Molina: As I mentioned, I have a soft spot for Batman, and if it were up to me I would draw Batman till the day I die. “Batman Monster Hunter” is the concept I pitched to DC right before I started my Batman run on issue #118.
I had some time before doing Batman #118 and I decided to put this pitch together and do five pages with full color to show the editors what I had in mind. The idea was to set a style, mood and have a general structure of how this Batman book would differ from others. So I had this young lithe Batman full of confidence and somewhat arrogant but naive in a sci fi-gothic Gotham where there is no day, only night. Batman would be this monster slayer detective who would later face himself as he realized he’s become the monster now. All this set in a visual tone like Vampire Hunter D and Castlevania with some world building like The Witcher and Hellboy, and that was the pitch.
I showed this pitch to my editor, and he liked it but we were already set for me to start on Batman #118, so we left my story on hold. It was until last year that they asked me if I wanted to do my story for Batman Black and White and do an eight-pager with my concept. I always asked them if there was any writer who would be willing to collaborate on this and that’s when Jackson Lanzing and Collin Kelly stepped in and took this to a whole other level with their writing skills. Now we have eight incredible action-packed pages of this Batman concept I had, with the idea that if enough people like it we could turn it into a standalone thing. So this July you can check it out in Batman: The Brave and The Bold #3.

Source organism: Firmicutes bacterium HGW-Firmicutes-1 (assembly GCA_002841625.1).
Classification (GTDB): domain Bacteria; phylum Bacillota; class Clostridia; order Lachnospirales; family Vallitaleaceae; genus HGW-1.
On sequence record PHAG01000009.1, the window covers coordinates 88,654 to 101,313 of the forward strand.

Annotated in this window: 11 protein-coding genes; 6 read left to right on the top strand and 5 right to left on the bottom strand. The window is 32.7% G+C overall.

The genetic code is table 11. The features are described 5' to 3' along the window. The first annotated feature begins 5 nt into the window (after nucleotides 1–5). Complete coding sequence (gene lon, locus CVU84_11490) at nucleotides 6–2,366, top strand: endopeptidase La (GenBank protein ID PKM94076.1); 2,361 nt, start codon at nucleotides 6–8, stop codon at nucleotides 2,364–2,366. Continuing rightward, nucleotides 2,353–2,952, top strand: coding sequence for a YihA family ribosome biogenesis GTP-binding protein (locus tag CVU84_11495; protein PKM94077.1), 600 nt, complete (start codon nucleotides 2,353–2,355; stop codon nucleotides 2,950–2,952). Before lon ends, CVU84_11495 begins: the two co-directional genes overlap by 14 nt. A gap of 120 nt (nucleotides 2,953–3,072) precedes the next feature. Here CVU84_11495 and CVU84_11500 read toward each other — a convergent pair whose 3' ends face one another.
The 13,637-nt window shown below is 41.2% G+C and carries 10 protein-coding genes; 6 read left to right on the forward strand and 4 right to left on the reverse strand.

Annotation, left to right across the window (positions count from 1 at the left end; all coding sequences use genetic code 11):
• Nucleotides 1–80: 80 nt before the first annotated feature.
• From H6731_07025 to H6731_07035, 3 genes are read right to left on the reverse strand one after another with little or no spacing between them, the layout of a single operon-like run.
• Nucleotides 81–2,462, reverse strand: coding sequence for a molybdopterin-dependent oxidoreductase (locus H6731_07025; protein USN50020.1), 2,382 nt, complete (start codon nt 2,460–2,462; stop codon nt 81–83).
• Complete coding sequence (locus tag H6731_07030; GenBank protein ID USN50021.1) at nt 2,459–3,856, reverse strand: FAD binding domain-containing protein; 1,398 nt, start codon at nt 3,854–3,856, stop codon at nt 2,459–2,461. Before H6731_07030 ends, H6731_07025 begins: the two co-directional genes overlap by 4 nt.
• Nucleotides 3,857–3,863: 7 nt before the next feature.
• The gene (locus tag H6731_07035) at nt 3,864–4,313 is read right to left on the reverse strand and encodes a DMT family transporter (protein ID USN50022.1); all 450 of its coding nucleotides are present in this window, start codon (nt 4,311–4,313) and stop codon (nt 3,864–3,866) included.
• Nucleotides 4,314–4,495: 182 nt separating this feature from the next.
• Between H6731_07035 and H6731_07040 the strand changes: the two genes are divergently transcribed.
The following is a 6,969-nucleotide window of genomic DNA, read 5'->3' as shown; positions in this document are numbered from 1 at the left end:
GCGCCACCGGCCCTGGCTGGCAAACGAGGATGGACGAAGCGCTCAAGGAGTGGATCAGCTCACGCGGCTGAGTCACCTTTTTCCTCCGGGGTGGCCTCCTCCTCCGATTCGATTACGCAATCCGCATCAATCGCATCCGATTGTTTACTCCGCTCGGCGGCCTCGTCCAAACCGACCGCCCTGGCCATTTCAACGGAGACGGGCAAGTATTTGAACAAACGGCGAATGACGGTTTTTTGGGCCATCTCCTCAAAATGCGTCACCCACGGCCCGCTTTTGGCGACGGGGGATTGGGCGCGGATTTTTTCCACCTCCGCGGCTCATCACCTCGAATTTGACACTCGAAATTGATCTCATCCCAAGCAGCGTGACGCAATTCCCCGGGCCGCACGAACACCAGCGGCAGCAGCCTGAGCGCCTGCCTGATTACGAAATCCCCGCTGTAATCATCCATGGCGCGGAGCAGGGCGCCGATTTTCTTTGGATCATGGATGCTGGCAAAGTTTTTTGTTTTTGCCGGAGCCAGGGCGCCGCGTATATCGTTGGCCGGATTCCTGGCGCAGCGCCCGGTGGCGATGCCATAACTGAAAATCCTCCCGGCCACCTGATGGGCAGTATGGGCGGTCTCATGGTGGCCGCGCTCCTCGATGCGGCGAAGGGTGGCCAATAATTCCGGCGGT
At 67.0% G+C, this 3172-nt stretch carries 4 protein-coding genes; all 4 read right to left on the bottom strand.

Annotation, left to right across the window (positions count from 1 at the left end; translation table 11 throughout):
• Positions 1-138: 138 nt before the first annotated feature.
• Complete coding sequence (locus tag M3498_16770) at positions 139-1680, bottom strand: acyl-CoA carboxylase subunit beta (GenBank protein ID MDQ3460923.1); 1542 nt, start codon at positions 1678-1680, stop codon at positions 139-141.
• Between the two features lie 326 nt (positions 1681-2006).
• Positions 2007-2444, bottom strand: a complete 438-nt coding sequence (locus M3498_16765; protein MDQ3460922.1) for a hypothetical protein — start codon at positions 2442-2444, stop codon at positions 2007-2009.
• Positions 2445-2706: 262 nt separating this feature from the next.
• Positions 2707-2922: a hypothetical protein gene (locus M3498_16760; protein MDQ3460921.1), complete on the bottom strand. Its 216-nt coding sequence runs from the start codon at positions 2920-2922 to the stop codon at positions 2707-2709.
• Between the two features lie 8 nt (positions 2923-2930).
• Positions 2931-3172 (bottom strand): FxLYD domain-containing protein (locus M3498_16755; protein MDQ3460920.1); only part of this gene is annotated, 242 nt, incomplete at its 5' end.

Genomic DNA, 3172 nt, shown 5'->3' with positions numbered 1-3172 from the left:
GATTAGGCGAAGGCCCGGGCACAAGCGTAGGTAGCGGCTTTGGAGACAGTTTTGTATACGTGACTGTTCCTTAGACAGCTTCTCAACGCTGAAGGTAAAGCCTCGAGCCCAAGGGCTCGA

And I might include those five test colored pages I did on this artbook along with the pitch!
Smithyman: You’ve done a lot of work in video games and other media as well as comics. Do you have a favorite media, or is work just work?
Molina: My two main passions are comics and video games, so I stick with those. I always try to work on things that I feel connected to on a personal level, I think you can tell when an artist enjoys what they do with their art, even if sometimes you have to be a pro and do a good work regardless. But if there is a chance to do what you love every single day, that’s a blessing.
This year I’ve been taking a break from comics and been focusing on doing concept art. Right now I’m working on the Perfect Dark video game and I’m loving it. Creatively it such a different experience where you have more time to explore and throw things at the wall. Plus it’s very cool to see your creations come to life in a video game and then play it. I’m a hardcore gamer so this experience is very special to me.
Smithyman: We know that the comic gods can be cruel. Let’s say that they are jealous of your work and force you to only draw one character for the rest of your career. Who is it and why?
Molina: lol BATMAN ALL DAY and that wouldn’t be cruel at all.
Smithyman: Thanks for taking the time to talk. I’m looking forward to backing Zurdo!
Artist Jorge Molina is known for his work Batman, Star Wars, The Avengers and X-Men. After 15 years as aCOMICONRead More